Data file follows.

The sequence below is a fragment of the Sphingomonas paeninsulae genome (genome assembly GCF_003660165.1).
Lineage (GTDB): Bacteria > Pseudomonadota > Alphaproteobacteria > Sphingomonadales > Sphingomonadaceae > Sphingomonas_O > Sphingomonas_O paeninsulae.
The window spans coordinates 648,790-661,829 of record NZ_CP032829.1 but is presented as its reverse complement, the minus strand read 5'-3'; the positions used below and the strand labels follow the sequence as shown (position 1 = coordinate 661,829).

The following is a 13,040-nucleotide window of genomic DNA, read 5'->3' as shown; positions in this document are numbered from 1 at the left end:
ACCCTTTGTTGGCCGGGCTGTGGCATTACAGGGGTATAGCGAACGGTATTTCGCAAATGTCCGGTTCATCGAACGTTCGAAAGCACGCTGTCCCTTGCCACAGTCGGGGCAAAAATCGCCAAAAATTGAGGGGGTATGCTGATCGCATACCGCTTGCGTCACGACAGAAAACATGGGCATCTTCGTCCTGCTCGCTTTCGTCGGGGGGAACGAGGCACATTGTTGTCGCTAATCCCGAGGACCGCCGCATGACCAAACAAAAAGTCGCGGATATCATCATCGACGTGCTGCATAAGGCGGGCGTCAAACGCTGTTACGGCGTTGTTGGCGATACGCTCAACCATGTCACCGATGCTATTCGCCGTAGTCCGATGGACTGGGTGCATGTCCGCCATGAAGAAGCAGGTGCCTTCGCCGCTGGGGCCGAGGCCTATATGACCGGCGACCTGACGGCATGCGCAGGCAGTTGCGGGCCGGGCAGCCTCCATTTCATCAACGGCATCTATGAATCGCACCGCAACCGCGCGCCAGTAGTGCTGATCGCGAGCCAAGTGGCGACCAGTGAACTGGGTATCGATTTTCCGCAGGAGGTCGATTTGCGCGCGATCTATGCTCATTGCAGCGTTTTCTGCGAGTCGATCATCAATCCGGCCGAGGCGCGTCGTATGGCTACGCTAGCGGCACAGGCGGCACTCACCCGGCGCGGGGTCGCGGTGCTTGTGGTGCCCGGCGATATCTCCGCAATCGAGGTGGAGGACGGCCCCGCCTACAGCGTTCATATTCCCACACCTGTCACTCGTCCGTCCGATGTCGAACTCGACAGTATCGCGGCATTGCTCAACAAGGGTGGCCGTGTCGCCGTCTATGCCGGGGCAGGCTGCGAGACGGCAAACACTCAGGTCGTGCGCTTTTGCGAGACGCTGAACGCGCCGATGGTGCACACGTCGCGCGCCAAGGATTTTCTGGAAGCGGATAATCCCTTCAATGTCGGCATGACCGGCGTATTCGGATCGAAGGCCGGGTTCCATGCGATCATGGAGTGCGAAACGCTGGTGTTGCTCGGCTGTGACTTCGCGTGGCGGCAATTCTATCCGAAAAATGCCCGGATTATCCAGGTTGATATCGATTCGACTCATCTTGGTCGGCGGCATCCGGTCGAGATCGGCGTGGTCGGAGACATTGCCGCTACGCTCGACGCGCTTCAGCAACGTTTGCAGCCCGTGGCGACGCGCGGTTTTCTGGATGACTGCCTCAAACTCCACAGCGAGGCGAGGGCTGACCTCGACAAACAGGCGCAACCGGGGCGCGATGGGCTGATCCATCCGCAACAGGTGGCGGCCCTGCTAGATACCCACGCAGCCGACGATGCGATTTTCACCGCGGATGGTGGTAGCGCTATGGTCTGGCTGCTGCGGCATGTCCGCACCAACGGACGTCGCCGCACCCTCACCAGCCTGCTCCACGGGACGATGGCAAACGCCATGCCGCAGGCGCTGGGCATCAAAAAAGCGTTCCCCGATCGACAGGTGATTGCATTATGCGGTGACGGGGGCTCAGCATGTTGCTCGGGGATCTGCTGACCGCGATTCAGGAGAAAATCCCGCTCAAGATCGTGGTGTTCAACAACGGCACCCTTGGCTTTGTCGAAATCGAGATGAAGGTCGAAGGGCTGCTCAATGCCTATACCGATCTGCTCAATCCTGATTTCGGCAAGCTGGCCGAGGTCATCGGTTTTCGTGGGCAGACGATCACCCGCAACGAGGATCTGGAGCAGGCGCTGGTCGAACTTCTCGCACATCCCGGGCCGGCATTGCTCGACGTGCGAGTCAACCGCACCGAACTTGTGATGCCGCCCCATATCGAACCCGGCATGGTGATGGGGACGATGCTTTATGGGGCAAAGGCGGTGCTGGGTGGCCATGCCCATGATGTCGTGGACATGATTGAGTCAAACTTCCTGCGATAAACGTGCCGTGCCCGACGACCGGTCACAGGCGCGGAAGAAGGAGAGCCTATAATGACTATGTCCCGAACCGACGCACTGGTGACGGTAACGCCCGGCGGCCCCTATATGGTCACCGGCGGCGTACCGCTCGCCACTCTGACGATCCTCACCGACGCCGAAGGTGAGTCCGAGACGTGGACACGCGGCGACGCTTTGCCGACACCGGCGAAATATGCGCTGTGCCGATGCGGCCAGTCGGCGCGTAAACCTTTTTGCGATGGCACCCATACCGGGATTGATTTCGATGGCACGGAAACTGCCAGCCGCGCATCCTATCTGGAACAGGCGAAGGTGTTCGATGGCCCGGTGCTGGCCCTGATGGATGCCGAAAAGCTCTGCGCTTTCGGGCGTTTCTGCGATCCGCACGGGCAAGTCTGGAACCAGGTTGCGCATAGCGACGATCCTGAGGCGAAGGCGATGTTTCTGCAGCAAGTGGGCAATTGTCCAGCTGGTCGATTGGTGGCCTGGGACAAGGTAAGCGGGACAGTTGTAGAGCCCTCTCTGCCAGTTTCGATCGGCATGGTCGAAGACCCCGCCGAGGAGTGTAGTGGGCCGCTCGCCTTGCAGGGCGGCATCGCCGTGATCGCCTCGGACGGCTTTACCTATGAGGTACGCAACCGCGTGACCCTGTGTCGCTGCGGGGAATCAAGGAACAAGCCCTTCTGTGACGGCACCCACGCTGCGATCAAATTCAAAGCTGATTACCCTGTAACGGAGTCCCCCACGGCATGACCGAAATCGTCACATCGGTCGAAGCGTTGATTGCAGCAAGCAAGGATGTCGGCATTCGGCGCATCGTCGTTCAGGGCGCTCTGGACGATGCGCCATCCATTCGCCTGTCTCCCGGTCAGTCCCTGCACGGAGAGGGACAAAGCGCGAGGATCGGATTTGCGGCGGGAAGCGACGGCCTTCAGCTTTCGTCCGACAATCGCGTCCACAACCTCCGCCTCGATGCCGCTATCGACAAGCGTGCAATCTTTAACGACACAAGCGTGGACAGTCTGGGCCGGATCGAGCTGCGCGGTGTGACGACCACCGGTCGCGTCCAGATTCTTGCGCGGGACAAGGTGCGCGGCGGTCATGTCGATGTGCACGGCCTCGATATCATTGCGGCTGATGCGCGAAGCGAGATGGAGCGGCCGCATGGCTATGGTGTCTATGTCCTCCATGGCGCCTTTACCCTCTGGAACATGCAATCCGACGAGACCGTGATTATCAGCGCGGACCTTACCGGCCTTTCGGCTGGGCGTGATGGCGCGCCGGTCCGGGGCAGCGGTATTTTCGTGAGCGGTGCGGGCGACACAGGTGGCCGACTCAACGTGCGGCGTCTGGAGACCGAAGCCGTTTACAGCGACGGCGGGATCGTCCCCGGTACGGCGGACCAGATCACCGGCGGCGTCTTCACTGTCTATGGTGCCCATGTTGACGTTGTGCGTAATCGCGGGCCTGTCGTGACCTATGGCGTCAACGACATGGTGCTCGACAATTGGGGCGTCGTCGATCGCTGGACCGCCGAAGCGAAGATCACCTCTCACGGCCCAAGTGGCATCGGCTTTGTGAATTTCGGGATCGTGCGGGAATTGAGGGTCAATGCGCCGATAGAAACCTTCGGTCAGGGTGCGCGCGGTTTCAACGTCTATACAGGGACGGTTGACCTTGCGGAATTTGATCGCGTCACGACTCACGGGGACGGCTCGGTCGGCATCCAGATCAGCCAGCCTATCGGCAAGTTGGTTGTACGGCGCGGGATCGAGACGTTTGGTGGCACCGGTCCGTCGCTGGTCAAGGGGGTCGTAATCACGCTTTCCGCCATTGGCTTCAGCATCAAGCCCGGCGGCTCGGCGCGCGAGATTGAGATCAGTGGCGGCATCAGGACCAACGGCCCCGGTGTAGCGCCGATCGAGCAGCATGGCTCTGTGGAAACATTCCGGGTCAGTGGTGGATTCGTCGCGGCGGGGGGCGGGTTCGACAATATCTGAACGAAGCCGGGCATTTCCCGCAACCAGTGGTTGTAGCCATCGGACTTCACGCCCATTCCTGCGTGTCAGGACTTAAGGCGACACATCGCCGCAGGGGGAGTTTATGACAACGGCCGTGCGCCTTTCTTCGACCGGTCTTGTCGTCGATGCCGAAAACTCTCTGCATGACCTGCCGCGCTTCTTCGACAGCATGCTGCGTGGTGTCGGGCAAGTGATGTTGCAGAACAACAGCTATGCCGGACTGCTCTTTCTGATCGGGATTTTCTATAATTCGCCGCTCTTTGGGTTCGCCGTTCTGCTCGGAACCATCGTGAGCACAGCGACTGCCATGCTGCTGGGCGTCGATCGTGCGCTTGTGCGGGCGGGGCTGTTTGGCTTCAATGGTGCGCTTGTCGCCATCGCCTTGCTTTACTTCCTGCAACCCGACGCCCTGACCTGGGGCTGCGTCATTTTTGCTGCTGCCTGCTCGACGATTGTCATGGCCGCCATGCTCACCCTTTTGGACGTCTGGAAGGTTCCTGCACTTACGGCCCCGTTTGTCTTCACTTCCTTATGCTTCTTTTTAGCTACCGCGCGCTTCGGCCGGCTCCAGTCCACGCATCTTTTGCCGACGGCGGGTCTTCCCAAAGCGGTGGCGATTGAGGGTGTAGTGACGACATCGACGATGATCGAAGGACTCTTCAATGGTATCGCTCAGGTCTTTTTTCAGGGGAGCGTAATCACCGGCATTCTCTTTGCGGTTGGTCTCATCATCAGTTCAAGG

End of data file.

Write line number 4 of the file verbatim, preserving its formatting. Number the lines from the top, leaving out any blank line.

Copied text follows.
The following is a 13,040-nucleotide window of genomic DNA, read 5'->3' as shown; positions in this document are numbered from 1 at the left end: